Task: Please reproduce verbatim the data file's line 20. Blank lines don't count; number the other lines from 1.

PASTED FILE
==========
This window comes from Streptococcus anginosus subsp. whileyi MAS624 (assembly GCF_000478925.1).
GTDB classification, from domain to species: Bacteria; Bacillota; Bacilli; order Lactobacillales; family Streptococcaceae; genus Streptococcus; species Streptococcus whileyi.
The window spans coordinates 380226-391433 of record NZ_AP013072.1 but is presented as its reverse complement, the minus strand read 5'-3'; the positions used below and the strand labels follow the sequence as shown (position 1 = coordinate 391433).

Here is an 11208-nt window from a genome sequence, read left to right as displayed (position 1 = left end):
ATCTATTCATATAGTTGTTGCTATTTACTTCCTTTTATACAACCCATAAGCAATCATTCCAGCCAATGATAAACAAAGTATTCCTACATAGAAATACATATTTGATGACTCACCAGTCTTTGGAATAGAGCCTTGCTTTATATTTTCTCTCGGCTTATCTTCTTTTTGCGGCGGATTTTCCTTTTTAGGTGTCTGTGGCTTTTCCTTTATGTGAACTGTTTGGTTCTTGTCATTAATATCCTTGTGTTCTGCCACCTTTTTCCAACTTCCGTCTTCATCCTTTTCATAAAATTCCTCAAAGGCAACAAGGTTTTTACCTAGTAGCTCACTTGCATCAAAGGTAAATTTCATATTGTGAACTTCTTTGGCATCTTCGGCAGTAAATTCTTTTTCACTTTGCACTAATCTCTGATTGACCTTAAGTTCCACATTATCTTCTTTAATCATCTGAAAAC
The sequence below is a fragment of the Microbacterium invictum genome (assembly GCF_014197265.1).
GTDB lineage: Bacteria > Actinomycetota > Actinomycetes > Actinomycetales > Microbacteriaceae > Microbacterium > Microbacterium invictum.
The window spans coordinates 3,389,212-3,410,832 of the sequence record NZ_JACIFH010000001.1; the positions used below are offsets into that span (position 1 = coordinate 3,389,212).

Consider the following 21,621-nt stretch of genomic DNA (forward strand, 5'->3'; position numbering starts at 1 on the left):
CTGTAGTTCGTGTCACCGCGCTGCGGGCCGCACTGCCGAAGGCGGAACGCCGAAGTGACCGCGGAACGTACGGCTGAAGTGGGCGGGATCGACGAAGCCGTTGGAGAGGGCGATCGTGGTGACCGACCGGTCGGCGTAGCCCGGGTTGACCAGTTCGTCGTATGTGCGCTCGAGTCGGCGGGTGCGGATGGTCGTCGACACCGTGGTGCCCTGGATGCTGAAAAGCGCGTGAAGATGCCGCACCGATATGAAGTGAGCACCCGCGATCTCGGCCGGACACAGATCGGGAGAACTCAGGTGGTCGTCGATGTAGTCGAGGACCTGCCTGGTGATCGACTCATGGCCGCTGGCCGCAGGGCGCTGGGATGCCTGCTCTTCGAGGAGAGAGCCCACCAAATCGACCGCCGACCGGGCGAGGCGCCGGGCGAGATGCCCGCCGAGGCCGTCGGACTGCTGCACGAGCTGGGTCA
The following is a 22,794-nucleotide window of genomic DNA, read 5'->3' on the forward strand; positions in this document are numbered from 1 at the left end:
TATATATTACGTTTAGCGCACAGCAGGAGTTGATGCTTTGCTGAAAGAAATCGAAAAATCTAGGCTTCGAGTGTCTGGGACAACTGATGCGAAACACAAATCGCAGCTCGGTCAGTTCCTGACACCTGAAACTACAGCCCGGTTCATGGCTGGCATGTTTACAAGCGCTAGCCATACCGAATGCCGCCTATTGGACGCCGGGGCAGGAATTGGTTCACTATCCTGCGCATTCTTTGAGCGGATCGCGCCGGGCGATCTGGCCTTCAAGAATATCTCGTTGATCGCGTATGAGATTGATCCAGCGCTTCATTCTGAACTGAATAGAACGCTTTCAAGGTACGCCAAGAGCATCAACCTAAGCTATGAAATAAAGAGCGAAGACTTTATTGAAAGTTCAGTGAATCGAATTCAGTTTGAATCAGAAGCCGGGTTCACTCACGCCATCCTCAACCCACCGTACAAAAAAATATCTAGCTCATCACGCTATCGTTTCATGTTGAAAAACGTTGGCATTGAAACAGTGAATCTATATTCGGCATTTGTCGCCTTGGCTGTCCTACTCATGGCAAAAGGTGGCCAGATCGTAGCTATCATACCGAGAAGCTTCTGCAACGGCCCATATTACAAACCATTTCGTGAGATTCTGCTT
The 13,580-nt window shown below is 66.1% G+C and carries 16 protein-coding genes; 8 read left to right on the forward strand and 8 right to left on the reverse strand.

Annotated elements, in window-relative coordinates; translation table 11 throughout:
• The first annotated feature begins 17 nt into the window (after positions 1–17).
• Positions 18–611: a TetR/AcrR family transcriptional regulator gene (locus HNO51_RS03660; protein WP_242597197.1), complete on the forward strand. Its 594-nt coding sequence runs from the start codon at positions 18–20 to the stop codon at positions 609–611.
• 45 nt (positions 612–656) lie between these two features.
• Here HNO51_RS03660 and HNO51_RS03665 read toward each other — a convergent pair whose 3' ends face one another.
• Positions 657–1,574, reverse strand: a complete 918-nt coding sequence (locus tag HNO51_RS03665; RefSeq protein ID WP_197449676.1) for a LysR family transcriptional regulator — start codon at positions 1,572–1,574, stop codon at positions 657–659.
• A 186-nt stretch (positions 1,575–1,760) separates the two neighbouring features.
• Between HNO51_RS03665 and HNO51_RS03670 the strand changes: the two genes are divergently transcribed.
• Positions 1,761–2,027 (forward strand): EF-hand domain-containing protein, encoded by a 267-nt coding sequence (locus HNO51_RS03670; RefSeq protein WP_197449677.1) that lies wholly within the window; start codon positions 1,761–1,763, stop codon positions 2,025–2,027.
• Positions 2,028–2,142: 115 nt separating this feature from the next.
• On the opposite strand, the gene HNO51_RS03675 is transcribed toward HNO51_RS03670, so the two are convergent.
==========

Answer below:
• A 186-nt stretch (positions 1,575–1,760) separates the two neighbouring features.